TODAY IN LGBT HISTORY: Ten years ago today, on June 26, 2003, the Supreme Court of the United States ruled in Lawrence v. Texas, striking down sodomy laws and making same-sex sexual activity legal throughout the U.S. Prior to the ruling, sex between people of the same sex was still illegal in 14 states and Puerto Rico; in Idaho, it was punishable by life imprisonment.
The case got its start in 1998 when Houston police entered the home of John Lawrence, allegedly witnessed him having sex with Tyron Garner, and arrested the two men on charges of “deviate sexual intercourse with another individual of the same sex” under Texas’s sodomy law.
Justice Anthony Kennedy penned the majority opinion in the case, writing, “The petitioners are entitled to respect for their private lives. The State cannot demean their existence or control their destiny by making their private sexual conduct a crime. Their right to liberty under the Due Process Clause gives them the full right to engage in their conduct without intervention of the government.”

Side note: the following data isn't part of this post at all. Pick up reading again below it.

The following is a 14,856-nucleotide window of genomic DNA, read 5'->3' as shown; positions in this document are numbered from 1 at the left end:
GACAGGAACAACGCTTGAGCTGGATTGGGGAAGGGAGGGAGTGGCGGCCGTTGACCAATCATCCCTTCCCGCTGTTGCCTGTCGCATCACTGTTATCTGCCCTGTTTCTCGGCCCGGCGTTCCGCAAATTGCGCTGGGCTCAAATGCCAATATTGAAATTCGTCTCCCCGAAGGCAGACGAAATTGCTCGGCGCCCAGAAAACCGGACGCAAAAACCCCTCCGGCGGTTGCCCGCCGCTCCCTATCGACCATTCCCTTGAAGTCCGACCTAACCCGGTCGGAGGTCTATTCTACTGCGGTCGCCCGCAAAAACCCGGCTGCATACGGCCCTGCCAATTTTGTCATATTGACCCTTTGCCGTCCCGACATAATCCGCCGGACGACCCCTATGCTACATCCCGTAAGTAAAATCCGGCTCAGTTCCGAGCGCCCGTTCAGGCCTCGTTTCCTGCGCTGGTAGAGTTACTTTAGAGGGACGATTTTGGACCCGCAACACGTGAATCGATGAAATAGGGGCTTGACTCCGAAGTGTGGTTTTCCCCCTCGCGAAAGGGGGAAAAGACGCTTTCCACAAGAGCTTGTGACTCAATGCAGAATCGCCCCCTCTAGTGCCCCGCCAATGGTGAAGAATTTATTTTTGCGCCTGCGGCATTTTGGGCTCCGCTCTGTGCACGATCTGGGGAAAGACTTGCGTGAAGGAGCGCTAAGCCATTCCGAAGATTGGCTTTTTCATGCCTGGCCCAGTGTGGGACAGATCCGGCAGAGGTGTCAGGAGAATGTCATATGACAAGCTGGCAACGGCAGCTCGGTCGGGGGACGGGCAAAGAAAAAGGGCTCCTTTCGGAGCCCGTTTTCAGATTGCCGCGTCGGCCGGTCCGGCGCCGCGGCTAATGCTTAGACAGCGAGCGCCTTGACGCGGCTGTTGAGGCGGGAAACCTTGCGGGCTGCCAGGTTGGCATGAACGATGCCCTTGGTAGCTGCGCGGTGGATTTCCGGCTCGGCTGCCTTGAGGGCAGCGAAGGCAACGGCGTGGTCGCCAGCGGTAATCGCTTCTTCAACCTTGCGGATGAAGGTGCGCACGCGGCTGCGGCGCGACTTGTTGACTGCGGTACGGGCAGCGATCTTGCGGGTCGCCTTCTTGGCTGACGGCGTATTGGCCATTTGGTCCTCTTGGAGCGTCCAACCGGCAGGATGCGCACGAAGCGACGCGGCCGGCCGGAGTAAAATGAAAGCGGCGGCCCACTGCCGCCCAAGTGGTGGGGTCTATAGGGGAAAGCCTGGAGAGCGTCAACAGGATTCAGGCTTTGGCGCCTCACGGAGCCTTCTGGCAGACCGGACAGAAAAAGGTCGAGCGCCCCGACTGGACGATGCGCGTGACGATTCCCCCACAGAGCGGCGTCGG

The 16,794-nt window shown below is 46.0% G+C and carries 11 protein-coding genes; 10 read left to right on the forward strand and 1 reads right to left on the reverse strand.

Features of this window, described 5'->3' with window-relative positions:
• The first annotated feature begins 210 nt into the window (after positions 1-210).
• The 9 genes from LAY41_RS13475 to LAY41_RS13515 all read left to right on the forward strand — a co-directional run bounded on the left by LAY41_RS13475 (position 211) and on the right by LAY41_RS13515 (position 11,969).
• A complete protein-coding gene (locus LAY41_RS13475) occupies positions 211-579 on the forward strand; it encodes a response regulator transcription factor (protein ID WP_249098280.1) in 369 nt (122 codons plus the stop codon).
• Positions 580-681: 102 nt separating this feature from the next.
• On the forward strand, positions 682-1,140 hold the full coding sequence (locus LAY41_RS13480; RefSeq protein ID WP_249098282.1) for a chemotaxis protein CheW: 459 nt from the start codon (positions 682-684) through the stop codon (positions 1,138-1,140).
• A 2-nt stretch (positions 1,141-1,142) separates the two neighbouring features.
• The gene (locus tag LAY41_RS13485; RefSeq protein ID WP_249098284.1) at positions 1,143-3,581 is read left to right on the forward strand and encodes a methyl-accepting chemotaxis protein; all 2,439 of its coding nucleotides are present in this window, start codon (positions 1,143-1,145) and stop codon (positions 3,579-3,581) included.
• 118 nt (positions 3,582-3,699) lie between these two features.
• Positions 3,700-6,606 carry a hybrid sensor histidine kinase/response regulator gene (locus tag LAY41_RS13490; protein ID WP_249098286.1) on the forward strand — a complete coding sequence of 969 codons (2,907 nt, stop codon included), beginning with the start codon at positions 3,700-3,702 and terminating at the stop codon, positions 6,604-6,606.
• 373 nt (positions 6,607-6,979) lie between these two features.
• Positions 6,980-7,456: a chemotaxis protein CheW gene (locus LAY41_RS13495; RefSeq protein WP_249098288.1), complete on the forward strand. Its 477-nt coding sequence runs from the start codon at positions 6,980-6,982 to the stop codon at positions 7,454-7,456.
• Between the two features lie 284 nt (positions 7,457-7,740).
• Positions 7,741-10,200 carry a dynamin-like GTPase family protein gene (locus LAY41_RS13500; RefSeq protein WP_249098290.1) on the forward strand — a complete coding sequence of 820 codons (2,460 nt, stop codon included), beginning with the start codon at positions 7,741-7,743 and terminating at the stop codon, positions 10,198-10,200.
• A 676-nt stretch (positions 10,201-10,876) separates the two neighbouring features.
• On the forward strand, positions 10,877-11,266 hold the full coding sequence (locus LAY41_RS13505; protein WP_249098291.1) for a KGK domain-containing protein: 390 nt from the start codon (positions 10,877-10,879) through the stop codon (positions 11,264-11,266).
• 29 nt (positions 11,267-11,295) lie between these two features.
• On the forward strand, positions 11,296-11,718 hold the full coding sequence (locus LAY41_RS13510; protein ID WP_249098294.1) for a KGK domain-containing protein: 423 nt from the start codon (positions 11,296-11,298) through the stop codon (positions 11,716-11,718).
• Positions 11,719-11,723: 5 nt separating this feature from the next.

Justice Antonin Scalia, on the other hand, wrote in his dissent, “Today’s opinion is the product of a Court, which is the product of a law-profession culture, that has largely signed on to the so-called homosexual agenda. […] It is clear from this that the Court has taken sides in the culture war.”
Many credit the Lawrence decision with paving the way for the two same-sex marriage cases that will be decided today. Mitchell Katine, an attorney in the case, told the Dallas Voice, “We wouldn’t be at this stage if that case hadn’t occurred.”
Garner and Lawrence died in 2006 and 2011, respectively, but their contribution to the LGBT rights movement should be remembered, and it gave them satisfaction to know they’d helped achieve something important, Katine said. “It made them proud, these non-political, non-activist, working-class gay guys could leave a legacy for the gay community.”